The operatic fat lady is singing and she has many choruses to go. As you know an opera is a musical drama. Unfortunately the one we are watching has terrible screeching with discordant sounds. This opera is called The Market and the scene we are watching is called The Bear.
She started singing 3 years ago and is becoming worse and worse. Will she ever stop?
This act has followed a very long and pleasant act called The Bull. Everyone was beautifully dressed, lived in wonderful houses complete with giant TVs and 2 cars in every garage. The singer was on key and had a wonderful voice. From my experience with operas each Bull act is followed by a Bear act of equal length. I hope the fat lady will quit singing much sooner than that. Is there any way to escape that raucous sound?
Does the stock market follow the opera? Lets look at the facts. From 1920 to 2000 there were 3 major bull markets that lasted about 16 years with each followed by a bear market that lasted about an equal length of time. Does it mean we have about 13 more years before the next bull move will occur? If you are a student of history and historic cycles the answer must be Yes. When you look within the economic and political machinations there doesnt seem to be much hope for any kind of quick recovery.
Is the fat lady singing in other countries too? It seems she is. Of 34 countries only 6 had positive results for their market indexes that are similar to the New York Stock Exchange and none of these 6 were large countries. Many of the other 27 had losses greater than the U.S. In the chorus most of them were off key. In the stock market 96% of all stock mutual funds lost money during 2002. The opera is bad enough, but the stock market is worse because I am continuing to lose money. Is there anything I can do?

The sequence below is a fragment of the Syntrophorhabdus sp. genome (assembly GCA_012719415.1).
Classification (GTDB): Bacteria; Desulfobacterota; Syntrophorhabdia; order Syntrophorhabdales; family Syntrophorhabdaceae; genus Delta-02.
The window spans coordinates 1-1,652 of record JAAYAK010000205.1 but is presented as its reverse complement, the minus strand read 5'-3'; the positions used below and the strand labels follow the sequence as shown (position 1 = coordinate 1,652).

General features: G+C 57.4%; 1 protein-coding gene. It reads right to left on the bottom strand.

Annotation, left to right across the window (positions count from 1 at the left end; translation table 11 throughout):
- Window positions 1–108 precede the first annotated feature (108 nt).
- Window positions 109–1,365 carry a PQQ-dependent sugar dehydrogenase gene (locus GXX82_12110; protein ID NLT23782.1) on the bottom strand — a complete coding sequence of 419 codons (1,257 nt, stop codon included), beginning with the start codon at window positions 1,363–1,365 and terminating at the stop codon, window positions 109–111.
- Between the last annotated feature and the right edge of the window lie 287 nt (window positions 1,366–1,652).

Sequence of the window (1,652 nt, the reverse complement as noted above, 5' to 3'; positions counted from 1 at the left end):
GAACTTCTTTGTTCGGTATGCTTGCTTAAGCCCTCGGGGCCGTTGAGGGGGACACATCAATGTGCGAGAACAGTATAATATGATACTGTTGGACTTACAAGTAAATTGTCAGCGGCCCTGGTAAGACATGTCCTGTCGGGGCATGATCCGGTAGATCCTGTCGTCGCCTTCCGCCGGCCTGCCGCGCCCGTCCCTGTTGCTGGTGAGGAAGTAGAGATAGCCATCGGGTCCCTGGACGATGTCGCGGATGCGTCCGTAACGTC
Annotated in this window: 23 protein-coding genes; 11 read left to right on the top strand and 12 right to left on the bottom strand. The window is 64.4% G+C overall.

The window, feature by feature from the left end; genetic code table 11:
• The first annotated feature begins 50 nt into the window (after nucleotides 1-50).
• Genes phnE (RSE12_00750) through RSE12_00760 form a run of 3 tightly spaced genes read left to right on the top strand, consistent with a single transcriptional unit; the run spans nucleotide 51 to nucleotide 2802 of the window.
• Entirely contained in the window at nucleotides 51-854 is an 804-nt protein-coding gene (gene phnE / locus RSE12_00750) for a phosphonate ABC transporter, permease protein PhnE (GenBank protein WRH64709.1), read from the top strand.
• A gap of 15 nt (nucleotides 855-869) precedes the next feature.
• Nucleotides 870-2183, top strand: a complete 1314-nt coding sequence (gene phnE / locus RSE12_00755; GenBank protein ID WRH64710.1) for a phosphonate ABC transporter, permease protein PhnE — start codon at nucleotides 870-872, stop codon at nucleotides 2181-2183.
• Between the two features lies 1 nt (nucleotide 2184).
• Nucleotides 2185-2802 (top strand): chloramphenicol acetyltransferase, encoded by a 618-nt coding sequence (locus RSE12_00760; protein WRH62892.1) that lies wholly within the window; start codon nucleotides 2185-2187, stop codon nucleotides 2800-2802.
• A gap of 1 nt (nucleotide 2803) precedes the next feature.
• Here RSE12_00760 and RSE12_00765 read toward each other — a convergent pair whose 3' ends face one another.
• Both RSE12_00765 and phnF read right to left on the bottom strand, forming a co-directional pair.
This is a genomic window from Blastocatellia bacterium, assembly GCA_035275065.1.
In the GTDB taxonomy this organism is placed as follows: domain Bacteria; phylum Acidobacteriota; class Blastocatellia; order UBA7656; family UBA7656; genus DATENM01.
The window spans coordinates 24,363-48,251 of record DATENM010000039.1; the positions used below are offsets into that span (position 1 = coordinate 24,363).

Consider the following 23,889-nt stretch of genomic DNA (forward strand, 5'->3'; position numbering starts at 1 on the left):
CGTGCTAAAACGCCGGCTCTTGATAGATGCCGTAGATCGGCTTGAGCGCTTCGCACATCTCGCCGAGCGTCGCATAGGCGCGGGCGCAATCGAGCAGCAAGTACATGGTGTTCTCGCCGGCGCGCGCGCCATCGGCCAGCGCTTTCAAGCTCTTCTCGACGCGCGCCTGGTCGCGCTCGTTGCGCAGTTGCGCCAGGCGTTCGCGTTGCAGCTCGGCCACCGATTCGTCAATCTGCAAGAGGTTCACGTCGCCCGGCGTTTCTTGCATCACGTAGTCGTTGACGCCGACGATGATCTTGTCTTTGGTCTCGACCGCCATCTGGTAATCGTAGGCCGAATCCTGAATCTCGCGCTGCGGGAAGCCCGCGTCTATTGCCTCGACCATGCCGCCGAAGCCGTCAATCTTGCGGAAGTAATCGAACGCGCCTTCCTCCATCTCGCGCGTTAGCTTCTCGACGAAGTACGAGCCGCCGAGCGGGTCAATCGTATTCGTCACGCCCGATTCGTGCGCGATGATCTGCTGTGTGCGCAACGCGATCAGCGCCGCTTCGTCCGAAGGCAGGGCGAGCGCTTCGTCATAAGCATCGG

During the opera I can stuff cotton in my ears to stop the noise. Can I stop the losses in the market? Yes. And it is pretty easily done. On all stock you own whether it has a profit or a loss place an open stop loss order at the price you will sell it if it drops that low. Are you willing to lose as much again as you have lost so far?
Brokers will discourage you from doing this, but it isnt their money. Ask them if they will guarantee it (in writing , of course). If they wont, you will know what to do.
You may not be able to stop the fat lady from singing, but you can stop the noise (market losses) with a stop-loss order so you can sleep soundly once again.
Al Thomas' book, "If It Doesn't Go Up, Don't Buy It!" has helped thousands of people make money and keep their profits with his simple 2-step method. Read the first chapter at http://www.mutualfundmagic.com and discover why he's the man that Wall Street does not want you to know.